– Intense interests and the ability to narrowly focus attention can increase motivation and help promote happier and more productive lives. Strong routines may help provide structure in a confusing world.

Understanding the reasons for one’s child’s behaviour and functions they may serve may help parents to both empathise with their child and to better support their child’s  development.

Follow the Leader

Responsive parenting (e.g. that follows children’s focus of attention and labels objects of interest while allowing the child to take the lead) contributes to children’s language development, especially autistic children with lower levels of expression. This aligns well with the advice of key autism rights movement founder Jim Sinclair in a foundational essay primarily for parents:

– “let your child show you a little of her language,

– guide you a little way into his world”;

– help the child adapt to the dominant culture and for the well-being of the family.

Fortunately, “learning to speak their child’s language” as a parenting strategy has shown near-universal support regardless of people’s relationship to autism or support for the neurodiversity movement’s positions such as opposition to curing autism. Parental acceptance of their child’s autism, evidence suggests, may drive better recognition of and responsiveness to their child’s communication that in turn improves the relationship.

To again quote Sinclair, ‘The ways we relate are different. Push for things your expectations tell you are normal, and you’ll find frustration, disappointment, resentment, maybe even rage and hatred. Approach respectfully, without preconceptions, and with openness to learning new things, and you’ll find a world you could never have imagined.”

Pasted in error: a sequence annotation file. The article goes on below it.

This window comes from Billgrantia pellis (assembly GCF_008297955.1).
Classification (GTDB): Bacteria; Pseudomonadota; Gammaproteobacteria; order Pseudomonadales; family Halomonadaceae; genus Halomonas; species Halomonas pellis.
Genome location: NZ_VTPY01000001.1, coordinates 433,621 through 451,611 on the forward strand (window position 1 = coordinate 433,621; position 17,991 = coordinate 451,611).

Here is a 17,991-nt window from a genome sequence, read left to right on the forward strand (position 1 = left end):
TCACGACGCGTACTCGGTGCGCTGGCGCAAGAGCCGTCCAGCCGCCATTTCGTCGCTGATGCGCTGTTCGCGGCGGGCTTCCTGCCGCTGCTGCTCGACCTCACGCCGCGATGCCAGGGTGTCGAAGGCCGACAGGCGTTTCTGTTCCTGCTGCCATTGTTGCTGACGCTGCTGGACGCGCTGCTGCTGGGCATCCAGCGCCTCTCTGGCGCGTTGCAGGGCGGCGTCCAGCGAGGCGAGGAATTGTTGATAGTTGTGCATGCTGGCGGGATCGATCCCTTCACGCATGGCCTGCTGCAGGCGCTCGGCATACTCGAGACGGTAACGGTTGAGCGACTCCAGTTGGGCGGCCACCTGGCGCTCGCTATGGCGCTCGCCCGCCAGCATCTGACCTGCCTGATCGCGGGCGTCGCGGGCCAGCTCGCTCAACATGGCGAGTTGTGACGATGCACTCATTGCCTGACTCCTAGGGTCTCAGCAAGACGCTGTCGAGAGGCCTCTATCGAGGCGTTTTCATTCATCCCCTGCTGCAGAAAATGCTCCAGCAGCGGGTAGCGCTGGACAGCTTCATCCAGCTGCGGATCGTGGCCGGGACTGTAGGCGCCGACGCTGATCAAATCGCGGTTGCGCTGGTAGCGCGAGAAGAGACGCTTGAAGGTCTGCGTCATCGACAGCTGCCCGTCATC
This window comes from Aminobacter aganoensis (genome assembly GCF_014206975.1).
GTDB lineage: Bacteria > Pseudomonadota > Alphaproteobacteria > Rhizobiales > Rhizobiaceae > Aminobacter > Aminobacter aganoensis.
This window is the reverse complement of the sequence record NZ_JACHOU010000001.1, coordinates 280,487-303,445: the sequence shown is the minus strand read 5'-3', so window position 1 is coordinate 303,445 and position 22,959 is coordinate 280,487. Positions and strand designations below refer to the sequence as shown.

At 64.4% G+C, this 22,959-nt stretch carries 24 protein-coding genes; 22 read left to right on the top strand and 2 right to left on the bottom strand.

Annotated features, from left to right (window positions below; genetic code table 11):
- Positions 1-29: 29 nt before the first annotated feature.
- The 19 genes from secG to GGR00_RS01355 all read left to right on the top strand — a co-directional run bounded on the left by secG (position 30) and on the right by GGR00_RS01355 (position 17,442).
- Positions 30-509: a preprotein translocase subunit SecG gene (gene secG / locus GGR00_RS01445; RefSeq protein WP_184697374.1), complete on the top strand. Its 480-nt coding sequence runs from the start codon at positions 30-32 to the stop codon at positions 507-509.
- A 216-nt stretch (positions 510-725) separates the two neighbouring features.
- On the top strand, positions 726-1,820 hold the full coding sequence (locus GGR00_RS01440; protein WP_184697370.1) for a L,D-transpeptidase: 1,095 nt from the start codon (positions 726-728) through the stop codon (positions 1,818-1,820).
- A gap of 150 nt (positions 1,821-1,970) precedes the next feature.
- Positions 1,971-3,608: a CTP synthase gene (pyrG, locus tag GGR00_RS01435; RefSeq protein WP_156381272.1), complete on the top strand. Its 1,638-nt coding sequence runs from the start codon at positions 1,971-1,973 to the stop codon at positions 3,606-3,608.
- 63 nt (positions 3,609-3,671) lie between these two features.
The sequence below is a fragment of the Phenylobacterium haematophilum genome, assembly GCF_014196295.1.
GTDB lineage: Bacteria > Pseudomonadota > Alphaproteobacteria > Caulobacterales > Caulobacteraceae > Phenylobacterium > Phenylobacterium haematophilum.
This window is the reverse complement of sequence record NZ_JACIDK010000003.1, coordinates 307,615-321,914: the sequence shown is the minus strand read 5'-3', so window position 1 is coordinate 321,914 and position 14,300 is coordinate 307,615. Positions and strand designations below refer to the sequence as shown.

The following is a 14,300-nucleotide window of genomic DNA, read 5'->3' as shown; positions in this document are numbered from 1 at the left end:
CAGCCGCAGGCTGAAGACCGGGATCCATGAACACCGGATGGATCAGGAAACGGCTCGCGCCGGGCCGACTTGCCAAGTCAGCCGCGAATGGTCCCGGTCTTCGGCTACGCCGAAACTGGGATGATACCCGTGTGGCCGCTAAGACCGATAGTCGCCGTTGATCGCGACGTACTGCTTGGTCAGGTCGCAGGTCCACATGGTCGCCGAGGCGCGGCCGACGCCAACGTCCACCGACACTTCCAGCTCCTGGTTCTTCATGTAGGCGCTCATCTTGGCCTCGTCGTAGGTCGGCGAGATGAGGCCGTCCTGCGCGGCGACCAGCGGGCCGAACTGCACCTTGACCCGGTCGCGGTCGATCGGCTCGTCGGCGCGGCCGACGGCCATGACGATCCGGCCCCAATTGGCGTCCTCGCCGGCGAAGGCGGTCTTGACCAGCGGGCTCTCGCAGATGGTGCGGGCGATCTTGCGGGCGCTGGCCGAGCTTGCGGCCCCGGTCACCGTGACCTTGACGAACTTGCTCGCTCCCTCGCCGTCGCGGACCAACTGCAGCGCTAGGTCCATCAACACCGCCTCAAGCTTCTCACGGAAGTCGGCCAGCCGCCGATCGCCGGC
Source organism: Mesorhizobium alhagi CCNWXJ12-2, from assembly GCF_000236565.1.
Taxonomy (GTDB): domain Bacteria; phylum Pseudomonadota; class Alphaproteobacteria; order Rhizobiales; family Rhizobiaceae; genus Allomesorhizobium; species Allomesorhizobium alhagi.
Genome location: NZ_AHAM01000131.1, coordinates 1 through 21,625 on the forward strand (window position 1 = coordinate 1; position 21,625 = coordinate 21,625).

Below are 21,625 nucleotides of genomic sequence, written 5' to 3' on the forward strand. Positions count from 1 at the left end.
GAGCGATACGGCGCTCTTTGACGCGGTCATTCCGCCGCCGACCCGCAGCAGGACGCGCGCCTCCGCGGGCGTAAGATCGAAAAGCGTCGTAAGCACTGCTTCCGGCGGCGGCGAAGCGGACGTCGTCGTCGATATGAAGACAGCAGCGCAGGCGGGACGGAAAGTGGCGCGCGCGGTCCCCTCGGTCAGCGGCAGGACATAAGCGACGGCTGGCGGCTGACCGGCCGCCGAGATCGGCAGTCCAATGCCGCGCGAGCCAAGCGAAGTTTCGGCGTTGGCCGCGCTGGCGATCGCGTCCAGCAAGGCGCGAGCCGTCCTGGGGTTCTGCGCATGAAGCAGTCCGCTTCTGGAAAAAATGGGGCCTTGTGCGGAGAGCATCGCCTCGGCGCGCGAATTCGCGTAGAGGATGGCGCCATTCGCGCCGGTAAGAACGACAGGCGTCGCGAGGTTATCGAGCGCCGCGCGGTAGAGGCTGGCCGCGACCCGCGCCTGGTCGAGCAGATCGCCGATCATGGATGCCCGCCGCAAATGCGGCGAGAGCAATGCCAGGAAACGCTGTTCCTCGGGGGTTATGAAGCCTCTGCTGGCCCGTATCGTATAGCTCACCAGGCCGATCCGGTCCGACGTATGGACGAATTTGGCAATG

There is much parents can do to support the growth of their children (autistic or not) such as by learning to understand and respond to their behaviour: promoting parental sensitivity and acceptance of one’s child is not a treatment for autism but can help adaptive rather than normal functioning to develop in a world that too often shuns difference.

Further Readings 

Arunachalam, S., & Luyster, R. J. (2016). The integrity of lexical acquisition mechanisms in autism spectrum disorders: A research reviewAutism Research, 9, 810-828.

Gernsbacher, M. A., Morson, E. M., & Grace, E. J. (2016). Language and speech in autism. Annual Review of Linguistics, 2, 413-425.

Kapp, S. K. (2017). Quality of life and autism: the critical roles of social support and subjective well-being. Presentation at Autism and Society Seminar II: Autistic Wellbeing, Centre for Research in Autism and Education, University College London.

Kapp, S. K. (2016). Social justice and autism: Links to personality and advocacy (doctoral dissertation). University of California, Los Angeles, Los Angeles, United States.

About the author 

Dr Steven Kapp is a Research Fellow in Autism and Neurodiversity at the University of Exeter.

This blog post is based on the opinions of the author and does not necessarily represent the views of the University of Oxford or the Oxford Department of Psychiatry.